Black spruce trees are an important component of the vast northern boreal forest and therefore may influence global atmospheric chemistry. Variations in the Volatile Organic Compound (VOC) emission rate of young (3 year old) black spruce trees as a function of light and temperature were found to be consistent with the functions suggested by Guenther et al. [Guenther, A., Monson, R., Fall, R. (1991). Observations with eucalyptus and emission rate algorithm development. J. Geophys. Res., 96(D6):10799-10808]. VOC emission rates were determined using a fast response hydrocarbon detector in conjunction with a glass cuvette. This allowed the VOC emission rate to be determined on a real-time basis. Summation of separate equations for isoprene and monoterpenes yielded a predictive total VOC emission rate model as a function of light and temperature which was based on total hydrocarbon data provided from the fast response hydrocarbon detector. Speciations of the spruce emissions provided further evidence that temperature relationships of the isoprene and monoterpene emission rate could be fitted to the general functions proposed in the literature. The base VOC emission rate at standard conditions was found to be 9 ± 4 μg C h-1 (g dry needle weight)-1.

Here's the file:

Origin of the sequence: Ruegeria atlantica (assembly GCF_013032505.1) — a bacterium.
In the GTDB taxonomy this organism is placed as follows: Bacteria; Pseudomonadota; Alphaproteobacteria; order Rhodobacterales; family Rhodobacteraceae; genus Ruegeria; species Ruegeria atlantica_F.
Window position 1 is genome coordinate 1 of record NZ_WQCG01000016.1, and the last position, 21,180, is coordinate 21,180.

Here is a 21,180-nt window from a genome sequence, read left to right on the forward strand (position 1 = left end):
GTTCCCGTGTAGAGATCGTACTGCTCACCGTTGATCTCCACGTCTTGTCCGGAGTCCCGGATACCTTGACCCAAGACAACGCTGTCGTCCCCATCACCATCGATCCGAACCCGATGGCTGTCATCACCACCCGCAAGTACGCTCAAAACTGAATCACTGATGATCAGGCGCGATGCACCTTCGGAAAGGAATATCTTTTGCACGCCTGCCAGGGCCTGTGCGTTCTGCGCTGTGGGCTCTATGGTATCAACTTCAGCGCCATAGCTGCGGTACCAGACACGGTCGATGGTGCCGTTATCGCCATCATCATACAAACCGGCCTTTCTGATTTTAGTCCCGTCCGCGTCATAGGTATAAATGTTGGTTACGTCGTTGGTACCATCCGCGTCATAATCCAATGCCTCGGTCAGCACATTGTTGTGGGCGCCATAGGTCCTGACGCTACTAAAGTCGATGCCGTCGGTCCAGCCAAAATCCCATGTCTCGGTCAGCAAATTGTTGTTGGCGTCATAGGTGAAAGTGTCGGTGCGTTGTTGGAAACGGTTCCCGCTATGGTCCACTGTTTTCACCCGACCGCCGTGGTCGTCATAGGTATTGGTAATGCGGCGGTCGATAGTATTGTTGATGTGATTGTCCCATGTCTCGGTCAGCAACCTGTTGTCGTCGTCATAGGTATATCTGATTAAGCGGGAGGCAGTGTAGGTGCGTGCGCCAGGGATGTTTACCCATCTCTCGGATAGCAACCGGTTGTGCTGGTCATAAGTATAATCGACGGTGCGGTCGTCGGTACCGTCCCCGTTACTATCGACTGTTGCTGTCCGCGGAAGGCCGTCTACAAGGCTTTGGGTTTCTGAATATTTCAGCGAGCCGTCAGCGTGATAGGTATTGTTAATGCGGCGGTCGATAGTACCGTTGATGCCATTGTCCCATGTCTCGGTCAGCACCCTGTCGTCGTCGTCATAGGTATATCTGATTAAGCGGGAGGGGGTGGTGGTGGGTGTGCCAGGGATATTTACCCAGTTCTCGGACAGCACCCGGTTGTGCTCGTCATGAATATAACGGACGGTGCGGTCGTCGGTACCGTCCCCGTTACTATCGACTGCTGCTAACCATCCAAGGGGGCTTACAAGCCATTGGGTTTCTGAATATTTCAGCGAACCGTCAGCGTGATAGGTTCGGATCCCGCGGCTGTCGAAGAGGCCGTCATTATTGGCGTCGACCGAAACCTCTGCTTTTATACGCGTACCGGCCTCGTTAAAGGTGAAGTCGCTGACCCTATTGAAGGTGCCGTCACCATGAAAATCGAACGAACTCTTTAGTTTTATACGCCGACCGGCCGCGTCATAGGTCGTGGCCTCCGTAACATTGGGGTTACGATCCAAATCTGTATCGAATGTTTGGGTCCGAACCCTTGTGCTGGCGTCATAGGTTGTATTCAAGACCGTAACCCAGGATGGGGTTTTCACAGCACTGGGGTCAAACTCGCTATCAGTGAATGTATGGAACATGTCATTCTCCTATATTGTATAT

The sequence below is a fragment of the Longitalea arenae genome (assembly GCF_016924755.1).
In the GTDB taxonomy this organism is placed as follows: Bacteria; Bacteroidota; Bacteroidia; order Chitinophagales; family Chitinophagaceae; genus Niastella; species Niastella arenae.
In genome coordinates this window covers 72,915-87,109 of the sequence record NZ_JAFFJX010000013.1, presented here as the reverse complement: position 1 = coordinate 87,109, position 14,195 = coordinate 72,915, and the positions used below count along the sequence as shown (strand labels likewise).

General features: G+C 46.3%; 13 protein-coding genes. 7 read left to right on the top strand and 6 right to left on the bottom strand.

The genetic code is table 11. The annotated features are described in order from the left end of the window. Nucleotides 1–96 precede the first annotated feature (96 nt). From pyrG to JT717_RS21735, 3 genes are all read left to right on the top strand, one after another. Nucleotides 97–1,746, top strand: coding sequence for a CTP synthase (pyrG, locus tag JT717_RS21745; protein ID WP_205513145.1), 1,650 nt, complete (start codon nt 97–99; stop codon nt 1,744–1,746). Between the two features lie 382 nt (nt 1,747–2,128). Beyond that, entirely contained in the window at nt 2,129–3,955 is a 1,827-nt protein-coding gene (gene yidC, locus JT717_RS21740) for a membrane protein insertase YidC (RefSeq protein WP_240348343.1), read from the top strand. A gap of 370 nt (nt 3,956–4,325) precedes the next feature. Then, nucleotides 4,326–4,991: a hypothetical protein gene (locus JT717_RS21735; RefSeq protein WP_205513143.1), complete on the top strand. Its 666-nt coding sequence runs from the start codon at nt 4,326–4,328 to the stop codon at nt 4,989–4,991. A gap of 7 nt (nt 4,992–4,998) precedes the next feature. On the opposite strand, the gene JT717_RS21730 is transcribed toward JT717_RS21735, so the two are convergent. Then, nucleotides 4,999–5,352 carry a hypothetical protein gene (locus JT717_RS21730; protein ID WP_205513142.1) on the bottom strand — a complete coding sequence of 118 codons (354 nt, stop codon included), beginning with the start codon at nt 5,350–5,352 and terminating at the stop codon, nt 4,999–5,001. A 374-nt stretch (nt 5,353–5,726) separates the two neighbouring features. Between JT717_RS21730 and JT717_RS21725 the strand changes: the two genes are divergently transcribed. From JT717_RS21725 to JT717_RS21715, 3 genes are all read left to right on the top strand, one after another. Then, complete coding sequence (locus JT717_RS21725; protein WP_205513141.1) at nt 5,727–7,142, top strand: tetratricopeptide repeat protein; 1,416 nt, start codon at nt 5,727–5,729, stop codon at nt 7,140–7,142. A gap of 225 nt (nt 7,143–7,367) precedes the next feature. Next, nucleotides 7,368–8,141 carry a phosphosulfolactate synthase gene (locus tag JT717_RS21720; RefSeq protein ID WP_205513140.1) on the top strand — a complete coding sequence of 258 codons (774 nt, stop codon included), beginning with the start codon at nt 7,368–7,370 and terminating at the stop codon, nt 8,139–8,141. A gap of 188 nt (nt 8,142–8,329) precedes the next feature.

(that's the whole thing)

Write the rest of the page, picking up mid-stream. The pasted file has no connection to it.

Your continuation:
All Science Journal Classification (ASJC) codes
- Global and Planetary Change
- Agronomy and Crop Science
- Atmospheric Science